Terrorist Attacks in Egypt

by Pejman Yousefzadeh on January 1, 2011

And likely caused by al Qaeda. Horrifying:

Government officials in Alexandria, Egypt, increased security around places of worship following an explosion that killed at least 21 people at a church in the region, the governor told state media Saturday.

“We are stressing now on guarding churches,” Adil Labib, the governor of Alexandria, told state-run Nile TV.

Evidence indicates that a suicide bomber caused the blast, the country’s interior ministry said.

Even though the scene of the explosion was blocked off, protesters carrying crosses gathered near the scene, Nile TV reported.

Authorities believe the bomber was killed in the blast, the interior ministry said in a statement. Forensic testing confirmed that the explosive device used was homemade and contained nails and ball-bearings, according to the statement.

Egypt’s health ministry said 79 people were wounded in the attack in Alexandria, the country’s official Middle East News Agency (MENA) reported. Four of them were police officers posted outside the church to protect the Christians worshipping inside, the interior ministry said.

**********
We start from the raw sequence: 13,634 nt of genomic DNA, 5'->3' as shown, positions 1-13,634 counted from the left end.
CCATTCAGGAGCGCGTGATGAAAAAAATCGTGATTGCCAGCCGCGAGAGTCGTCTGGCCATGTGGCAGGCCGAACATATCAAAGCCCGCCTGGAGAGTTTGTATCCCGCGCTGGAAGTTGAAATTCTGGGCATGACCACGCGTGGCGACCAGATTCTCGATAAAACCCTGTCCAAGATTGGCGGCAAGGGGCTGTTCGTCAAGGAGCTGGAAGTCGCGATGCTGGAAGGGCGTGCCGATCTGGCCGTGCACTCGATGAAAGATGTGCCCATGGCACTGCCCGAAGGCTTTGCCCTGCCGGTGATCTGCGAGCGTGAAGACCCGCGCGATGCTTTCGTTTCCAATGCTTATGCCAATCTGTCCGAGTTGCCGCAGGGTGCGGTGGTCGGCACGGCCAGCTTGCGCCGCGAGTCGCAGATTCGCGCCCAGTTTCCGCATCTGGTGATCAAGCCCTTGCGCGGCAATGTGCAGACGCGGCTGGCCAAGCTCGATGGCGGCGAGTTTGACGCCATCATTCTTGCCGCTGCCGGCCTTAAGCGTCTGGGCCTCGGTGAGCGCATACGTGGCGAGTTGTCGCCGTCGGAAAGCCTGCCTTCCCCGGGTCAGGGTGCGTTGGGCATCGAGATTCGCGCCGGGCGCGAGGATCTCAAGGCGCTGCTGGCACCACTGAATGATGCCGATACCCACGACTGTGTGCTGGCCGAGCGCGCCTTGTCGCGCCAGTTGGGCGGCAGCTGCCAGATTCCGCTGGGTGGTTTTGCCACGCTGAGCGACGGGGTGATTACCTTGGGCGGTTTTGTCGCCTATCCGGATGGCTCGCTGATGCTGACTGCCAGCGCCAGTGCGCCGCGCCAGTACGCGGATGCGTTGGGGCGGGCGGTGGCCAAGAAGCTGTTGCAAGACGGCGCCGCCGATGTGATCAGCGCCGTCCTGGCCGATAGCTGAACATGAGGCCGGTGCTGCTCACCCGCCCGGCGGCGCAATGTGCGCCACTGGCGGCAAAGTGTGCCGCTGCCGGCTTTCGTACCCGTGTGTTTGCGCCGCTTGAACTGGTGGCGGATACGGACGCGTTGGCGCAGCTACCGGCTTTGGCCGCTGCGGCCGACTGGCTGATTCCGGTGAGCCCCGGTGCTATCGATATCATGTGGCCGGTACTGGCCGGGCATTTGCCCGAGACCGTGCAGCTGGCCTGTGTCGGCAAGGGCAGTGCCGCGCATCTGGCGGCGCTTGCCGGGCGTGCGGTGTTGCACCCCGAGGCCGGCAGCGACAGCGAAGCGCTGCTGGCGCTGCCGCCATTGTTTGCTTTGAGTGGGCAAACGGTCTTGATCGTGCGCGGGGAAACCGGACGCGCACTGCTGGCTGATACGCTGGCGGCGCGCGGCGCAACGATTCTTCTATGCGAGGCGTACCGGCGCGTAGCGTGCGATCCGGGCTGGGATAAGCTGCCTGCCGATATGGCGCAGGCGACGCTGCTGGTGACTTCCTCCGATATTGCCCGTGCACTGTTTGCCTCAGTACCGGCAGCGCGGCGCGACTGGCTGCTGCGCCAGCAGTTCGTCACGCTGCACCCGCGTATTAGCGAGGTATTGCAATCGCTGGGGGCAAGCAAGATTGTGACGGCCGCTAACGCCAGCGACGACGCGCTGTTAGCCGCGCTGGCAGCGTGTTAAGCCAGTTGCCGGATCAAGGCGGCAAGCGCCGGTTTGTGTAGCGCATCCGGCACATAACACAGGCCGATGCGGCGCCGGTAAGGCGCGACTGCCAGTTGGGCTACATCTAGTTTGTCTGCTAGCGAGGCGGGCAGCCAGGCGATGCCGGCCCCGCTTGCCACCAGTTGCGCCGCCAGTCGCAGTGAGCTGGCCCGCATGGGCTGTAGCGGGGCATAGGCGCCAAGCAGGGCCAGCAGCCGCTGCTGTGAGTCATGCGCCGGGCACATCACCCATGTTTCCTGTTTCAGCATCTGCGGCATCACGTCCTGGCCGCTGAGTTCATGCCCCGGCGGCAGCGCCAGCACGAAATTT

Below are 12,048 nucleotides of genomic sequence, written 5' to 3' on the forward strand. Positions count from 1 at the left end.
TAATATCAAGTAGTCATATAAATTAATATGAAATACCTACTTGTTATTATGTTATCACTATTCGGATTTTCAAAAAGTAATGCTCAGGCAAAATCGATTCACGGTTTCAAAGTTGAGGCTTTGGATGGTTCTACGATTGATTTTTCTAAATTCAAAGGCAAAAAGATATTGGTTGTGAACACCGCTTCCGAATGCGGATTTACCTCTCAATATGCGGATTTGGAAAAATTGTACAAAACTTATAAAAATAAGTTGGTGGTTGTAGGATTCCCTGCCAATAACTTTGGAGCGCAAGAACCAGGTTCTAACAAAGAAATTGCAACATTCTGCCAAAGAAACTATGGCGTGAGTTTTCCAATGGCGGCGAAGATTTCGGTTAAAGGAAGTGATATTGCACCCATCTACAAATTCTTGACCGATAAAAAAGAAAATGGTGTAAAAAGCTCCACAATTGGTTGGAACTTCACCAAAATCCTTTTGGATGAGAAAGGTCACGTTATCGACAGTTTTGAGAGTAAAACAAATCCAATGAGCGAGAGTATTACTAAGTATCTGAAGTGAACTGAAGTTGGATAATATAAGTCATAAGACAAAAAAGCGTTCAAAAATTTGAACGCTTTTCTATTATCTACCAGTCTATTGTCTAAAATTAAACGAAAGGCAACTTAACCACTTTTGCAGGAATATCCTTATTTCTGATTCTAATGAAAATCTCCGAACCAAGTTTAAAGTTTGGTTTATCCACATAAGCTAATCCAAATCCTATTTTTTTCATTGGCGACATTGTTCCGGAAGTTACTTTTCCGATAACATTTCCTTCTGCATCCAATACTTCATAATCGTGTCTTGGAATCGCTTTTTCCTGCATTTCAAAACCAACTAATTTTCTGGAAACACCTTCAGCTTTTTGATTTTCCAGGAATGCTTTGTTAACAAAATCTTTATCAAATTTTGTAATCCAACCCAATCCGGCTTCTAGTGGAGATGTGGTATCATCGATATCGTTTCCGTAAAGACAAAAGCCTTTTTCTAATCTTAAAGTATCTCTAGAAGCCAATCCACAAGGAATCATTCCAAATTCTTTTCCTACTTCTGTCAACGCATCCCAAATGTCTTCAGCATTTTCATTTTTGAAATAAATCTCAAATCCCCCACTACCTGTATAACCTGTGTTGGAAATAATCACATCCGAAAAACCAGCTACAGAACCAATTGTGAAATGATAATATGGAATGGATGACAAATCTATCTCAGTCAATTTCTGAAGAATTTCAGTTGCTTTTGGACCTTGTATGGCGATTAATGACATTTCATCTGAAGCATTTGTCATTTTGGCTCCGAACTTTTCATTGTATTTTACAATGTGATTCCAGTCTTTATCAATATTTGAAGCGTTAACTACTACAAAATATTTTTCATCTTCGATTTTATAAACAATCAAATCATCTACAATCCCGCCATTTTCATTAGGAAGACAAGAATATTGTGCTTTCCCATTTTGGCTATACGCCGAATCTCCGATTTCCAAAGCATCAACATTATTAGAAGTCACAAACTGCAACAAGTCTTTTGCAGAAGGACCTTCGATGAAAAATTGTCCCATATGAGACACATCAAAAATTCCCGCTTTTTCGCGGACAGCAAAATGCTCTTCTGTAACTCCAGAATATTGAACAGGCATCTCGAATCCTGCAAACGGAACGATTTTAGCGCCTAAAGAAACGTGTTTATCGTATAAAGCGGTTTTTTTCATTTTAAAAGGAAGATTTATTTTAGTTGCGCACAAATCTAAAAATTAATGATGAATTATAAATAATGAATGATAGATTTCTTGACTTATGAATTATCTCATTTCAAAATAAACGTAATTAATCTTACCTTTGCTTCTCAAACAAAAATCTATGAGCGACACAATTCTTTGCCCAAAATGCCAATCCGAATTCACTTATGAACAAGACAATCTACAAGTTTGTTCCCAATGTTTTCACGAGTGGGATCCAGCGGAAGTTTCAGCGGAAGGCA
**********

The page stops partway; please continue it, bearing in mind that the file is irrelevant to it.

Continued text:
[. . .]

“This terrorism act has shocked us, hurt hearts of the Egyptians, Muslims and Coptics,” said Egyptian President Hosni Mubarak, who addressed the nation hours after the bombing. “I would say with confidence, that we will chase the people who planned and committed this terrorism act, and we will chase the people involved with them.”

A car parked in front of the Church of Two Saints exploded shortly after midnight, Egypt’s interior ministry said. Coptic Christians were attending services there at the time of the blast, Nile TV reported.

The car was filled with explosives, Nile TV reported, citing the interior ministry.

[. . .]

Labib told Nile TV that samples from the scene had been sent to a government lab as part of an investigation.

“The attack targeted all Egyptians and not just our Coptic brethren,” Labib said, according to MENA.

Egyptian officials are blaming foreign elements for the attack, MENA reported.

Copts, who are adherents of an Egyptian sect of Christianity, make up about 9% of the nation’s population. About 90% of Egyptians are Muslims.

[. . .]

In November, a group with ties to al Qaeda in Iraq announced that all Christians in the Middle East would be “legitimate targets.”

The analysis offered in the aftermath of the recent terrorist bombings in Sweden applies here; Coptic Christians haven’t exactly done anything to assist either in the military efforts in Iraq or Afghanistan, or to help in fighting the War on Terror generally, to make themselves targets of al Qaeda. Nor have they done anything to help the Israelis in their occupation efforts.

I do hope that the likes of Stephen Walt and Andrew Sullivan bear this episode in mind, the next time they try to argue that al Qaeda’s attacks are driven by opposition to American-led military efforts in the Middle East, or opposition to the Israeli occupation. Again, al Qaeda’s motivations are a lot more complicated.

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